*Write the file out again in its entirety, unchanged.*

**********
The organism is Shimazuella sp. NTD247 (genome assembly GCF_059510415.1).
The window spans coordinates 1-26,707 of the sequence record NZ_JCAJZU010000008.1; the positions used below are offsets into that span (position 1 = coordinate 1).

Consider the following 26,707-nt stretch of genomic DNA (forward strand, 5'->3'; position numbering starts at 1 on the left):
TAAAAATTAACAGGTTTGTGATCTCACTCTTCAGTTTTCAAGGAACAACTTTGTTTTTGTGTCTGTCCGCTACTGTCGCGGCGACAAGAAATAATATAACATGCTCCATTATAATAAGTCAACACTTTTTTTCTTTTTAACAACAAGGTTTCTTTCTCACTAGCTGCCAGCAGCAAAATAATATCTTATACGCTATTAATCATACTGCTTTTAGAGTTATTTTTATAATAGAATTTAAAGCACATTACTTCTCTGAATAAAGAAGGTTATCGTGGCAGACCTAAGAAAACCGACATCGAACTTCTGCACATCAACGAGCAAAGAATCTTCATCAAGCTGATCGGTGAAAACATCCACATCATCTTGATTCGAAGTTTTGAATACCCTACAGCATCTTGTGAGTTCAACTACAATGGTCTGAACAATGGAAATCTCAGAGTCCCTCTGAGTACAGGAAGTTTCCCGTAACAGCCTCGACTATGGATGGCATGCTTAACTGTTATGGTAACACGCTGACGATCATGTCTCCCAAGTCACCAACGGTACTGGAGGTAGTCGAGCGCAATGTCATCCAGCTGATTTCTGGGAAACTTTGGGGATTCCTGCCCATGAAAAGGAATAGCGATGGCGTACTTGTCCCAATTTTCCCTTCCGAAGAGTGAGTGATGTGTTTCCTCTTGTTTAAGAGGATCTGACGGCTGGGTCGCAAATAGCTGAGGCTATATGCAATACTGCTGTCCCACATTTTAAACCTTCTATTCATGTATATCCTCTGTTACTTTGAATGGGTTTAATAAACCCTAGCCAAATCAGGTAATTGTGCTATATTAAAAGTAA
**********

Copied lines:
The organism is Shimazuella sp. NTD247 (genome assembly GCF_059510415.1).
The window spans coordinates 1-26,707 of the sequence record NZ_JCAJZU010000008.1; the positions used below are offsets into that span (position 1 = coordinate 1).

Consider the following 26,707-nt stretch of genomic DNA (forward strand, 5'->3'; position numbering starts at 1 on the left):
TAAAAATTAACAGGTTTGTGATCTCACTCTTCAGTTTTCAAGGAACAACTTTGTTTTTGTGTCTGTCCGCTACTGTCGCGGCGACAAGAAATAATATAACATGCTCCATTATAATAAGTCAACACTTTTTTTCTTTTTAACAACAAGGTTTCTTTCTCACTAGCTGCCAGCAGCAAAATAATATCTTATACGCTATTAATCATACTGCTTTTAGAGTTATTTTTATAATAGAATTTAAAGCACATTACTTCTCTGAATAAAGAAGGTTATCGTGGCAGACCTAAGAAAACCGACATCGAACTTCTGCACATCAACGAGCAAAGAATCTTCATCAAGCTGATCGGTGAAAACATCCACATCATCTTGATTCGAAGTTTTGAATACCCTACAGCATCTTGTGAGTTCAACTACAATGGTCTGAACAATGGAAATCTCAGAGTCCCTCTGAGTACAGGAAGTTTCCCGTAACAGCCTCGACTATGGATGGCATGCTTAACTGTTATGGTAACACGCTGACGATCATGTCTCCCAAGTCACCAACGGTACTGGAGGTAGTCGAGCGCAATGTCATCCAGCTGATTTCTGGGAAACTTTGGGGATTCCTGCCCATGAAAAGGAATAGCGATGGCGTACTTGTCCCAATTTTCCCTTCCGAAGAGTGAGTGATGTGTTTCCTCTTGTTTAAGAGGATCTGACGGCTGGGTCGCAAATAGCTGAGGCTATATGCAATACTGCTGTCCCACATTTTAAACCTTCTATTCATGTATATCCTCTGTTACTTTGAATGGGTTTAATAAACCCTAGCCAAATCAGGTAATTGTGCTATATTAAAAGTAA